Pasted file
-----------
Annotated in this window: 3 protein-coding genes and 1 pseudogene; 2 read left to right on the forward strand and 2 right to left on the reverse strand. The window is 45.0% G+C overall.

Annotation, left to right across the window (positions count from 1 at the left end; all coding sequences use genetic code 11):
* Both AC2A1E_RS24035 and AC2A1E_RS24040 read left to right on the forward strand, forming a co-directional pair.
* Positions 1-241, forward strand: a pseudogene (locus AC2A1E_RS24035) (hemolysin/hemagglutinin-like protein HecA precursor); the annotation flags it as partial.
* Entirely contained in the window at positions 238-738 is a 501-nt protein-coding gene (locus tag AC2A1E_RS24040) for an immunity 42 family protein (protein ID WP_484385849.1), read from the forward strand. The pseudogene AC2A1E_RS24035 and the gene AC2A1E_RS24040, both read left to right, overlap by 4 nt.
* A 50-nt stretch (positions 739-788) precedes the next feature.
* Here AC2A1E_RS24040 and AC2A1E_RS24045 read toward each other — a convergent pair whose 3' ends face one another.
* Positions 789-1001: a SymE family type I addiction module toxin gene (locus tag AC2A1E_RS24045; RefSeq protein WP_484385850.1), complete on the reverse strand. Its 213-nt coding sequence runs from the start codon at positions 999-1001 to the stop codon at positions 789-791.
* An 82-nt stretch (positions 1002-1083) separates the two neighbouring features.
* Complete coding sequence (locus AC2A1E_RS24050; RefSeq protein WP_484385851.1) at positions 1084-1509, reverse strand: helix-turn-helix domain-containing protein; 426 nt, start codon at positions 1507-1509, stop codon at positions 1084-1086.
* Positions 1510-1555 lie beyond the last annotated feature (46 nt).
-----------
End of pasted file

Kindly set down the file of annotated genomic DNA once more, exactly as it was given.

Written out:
Annotated in this window: 3 protein-coding genes and 1 pseudogene; 2 read left to right on the forward strand and 2 right to left on the reverse strand. The window is 45.0% G+C overall.

Annotation, left to right across the window (positions count from 1 at the left end; all coding sequences use genetic code 11):
* Both AC2A1E_RS24035 and AC2A1E_RS24040 read left to right on the forward strand, forming a co-directional pair.
* Positions 1-241, forward strand: a pseudogene (locus AC2A1E_RS24035) (hemolysin/hemagglutinin-like protein HecA precursor); the annotation flags it as partial.
* Entirely contained in the window at positions 238-738 is a 501-nt protein-coding gene (locus tag AC2A1E_RS24040) for an immunity 42 family protein (protein ID WP_484385849.1), read from the forward strand. The pseudogene AC2A1E_RS24035 and the gene AC2A1E_RS24040, both read left to right, overlap by 4 nt.
* A 50-nt stretch (positions 739-788) precedes the next feature.
* Here AC2A1E_RS24040 and AC2A1E_RS24045 read toward each other — a convergent pair whose 3' ends face one another.
* Positions 789-1001: a SymE family type I addiction module toxin gene (locus tag AC2A1E_RS24045; RefSeq protein WP_484385850.1), complete on the reverse strand. Its 213-nt coding sequence runs from the start codon at positions 999-1001 to the stop codon at positions 789-791.
* An 82-nt stretch (positions 1002-1083) separates the two neighbouring features.
* Complete coding sequence (locus AC2A1E_RS24050; RefSeq protein WP_484385851.1) at positions 1084-1509, reverse strand: helix-turn-helix domain-containing protein; 426 nt, start codon at positions 1507-1509, stop codon at positions 1084-1086.
* Positions 1510-1555 lie beyond the last annotated feature (46 nt).